by Hannah Stephenson
Stores die with the same velocity as bugs.
One day, humming, clicking. Shiny doors
parting like beetle wings. And then, gone.
Emptied out. A shell. The sudden voicelessness
of the SupeRx, its sign darkened and waiting
to be pried from the building. The town talks
about it. This is how they mourn. And when
the people of the town encounter those
they know working a till at the grocery store,
or behind bank glass, SupeRx gets stuffed
into the quiet between them. Always Did you
hear about the SupeRx, mmhmm, isn’t it
a shame. That a strange, new business
can rise to its feet in a body not belonging
to it. Blue signage plastered over yellow.
Shameful, the brutal reincarnation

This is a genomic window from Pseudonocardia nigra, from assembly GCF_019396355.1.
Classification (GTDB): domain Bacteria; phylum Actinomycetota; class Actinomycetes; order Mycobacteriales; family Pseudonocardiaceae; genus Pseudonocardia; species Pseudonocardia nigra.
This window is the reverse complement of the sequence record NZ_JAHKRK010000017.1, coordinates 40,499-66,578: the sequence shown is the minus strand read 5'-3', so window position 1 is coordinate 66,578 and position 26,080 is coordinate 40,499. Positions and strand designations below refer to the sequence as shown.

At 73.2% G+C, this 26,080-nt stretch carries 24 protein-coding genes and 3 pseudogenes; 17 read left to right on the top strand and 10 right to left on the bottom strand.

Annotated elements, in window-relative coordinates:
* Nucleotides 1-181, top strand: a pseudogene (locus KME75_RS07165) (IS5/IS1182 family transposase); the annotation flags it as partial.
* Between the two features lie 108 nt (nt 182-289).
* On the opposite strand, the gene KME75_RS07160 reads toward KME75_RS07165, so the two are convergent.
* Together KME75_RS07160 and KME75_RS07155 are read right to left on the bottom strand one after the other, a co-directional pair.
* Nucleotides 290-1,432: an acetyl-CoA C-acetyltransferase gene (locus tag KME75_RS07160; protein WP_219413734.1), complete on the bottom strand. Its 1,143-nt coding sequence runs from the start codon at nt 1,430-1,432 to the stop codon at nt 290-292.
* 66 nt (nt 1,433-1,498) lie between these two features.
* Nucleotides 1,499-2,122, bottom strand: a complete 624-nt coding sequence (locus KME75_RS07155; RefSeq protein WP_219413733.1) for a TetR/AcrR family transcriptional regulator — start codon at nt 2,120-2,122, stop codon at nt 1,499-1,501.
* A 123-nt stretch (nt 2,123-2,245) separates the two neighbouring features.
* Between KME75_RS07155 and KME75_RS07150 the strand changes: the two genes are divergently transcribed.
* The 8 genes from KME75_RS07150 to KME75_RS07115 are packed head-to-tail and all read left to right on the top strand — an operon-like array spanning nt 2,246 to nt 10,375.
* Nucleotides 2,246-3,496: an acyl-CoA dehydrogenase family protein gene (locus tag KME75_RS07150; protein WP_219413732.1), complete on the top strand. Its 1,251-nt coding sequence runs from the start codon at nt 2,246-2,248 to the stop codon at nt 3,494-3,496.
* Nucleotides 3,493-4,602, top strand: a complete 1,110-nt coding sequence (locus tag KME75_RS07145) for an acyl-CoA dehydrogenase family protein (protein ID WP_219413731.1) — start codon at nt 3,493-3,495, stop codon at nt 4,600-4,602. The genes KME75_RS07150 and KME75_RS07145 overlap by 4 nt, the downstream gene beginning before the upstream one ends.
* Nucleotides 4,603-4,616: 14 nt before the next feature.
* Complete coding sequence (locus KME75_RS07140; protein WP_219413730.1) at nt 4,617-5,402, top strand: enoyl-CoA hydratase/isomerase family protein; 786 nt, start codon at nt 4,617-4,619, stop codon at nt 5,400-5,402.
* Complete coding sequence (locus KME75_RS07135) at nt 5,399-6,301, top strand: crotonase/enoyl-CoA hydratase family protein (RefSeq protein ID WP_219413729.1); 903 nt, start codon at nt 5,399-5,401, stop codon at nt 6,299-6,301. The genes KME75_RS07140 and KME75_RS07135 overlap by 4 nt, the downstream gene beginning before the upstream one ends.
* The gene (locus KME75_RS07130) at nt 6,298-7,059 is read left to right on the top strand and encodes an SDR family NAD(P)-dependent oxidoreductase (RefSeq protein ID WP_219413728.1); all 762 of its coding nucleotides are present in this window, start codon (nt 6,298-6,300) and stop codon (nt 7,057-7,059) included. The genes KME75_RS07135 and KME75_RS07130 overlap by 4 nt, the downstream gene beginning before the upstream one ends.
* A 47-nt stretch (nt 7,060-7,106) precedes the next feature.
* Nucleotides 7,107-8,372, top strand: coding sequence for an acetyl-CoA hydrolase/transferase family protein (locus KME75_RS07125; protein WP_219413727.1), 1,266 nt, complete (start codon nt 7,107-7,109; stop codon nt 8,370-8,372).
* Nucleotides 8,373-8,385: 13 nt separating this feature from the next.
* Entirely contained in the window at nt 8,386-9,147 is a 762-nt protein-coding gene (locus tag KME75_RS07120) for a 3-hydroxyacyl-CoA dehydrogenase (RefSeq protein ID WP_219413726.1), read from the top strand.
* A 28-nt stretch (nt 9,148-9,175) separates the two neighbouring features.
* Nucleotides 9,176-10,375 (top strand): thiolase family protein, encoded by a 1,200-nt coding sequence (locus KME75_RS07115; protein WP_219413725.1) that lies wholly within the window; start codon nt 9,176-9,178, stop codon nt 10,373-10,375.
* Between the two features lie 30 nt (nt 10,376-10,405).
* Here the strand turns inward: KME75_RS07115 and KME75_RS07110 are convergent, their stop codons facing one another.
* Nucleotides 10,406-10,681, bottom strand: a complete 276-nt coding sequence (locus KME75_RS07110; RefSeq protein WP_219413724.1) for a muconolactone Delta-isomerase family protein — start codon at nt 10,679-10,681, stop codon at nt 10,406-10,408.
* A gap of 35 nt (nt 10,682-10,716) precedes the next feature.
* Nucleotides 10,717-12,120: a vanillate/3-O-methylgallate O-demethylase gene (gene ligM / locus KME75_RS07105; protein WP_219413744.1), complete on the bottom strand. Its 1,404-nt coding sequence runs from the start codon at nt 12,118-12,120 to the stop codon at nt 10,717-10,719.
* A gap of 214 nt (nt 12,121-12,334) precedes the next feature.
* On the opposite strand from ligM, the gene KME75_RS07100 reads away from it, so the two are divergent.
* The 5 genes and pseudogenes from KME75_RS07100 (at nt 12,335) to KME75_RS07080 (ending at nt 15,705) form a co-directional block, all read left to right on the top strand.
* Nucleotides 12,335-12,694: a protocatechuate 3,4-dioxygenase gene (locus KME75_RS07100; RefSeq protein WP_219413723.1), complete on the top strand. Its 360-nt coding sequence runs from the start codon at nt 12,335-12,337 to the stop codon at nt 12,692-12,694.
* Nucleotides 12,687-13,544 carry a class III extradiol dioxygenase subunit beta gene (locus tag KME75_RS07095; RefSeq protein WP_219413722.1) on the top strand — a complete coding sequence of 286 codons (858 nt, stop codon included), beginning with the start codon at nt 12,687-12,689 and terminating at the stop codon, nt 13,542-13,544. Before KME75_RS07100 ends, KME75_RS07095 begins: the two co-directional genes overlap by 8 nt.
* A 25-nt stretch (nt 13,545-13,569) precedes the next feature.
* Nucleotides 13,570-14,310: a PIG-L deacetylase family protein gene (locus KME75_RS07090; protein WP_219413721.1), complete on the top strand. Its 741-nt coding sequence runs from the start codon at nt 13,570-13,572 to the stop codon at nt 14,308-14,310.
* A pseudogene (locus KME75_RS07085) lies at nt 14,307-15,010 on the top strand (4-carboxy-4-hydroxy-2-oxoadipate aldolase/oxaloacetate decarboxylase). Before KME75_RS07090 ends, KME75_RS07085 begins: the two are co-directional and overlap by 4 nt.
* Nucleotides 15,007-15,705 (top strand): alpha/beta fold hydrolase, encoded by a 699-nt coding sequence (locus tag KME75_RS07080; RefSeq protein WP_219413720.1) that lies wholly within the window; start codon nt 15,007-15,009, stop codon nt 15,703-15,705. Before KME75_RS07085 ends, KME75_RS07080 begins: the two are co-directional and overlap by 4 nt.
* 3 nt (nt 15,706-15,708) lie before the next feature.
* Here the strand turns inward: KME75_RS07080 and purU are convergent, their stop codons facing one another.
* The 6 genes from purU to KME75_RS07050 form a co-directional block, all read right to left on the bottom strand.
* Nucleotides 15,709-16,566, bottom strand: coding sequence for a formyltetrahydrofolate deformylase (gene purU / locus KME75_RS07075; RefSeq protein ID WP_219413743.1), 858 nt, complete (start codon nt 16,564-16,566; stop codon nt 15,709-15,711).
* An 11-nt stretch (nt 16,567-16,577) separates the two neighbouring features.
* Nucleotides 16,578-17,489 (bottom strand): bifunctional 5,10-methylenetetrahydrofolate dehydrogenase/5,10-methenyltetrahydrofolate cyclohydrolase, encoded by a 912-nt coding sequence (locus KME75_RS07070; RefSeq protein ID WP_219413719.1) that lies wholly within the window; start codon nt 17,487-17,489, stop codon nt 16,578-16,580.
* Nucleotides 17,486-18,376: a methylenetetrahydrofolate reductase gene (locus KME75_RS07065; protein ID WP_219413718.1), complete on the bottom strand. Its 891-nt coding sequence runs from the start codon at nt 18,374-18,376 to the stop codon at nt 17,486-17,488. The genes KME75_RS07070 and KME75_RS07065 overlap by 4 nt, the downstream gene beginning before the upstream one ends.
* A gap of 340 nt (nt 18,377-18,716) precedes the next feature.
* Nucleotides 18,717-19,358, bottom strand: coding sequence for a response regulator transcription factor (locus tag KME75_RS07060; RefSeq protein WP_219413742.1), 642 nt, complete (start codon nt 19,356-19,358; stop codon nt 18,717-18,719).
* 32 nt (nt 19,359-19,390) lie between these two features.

of buildings. It’s a pharmacy again within
the month, sentenced to revisiting sickness,
the earnestness with which we fix ourselves.
Hannah Stephenson is a poet, editor, and instructor living in Columbus, Ohio (where she also runs a monthly literary event series called Paging Columbus). Her writing has appeared in The Atlantic, The Huffington Post, Hobart, Poetry Daily, and The Nervous Breakdown; her collection, In the Kettle, the Shriek, is now available from Gold Wake Press. Recently, she served as Editor for The Ides of March: An Anthology of of Ohio Poets (Columbus Creative Cooperative), and she is co-editor (with Okla Elliott) of the biannual anthology New Poetry from the Midwest (New American Press). You can visit her online at The Storialist (www.thestorialist.com).
[The above poem is from In the Kettle, the Shriek and is reprinted here with permission of the author.]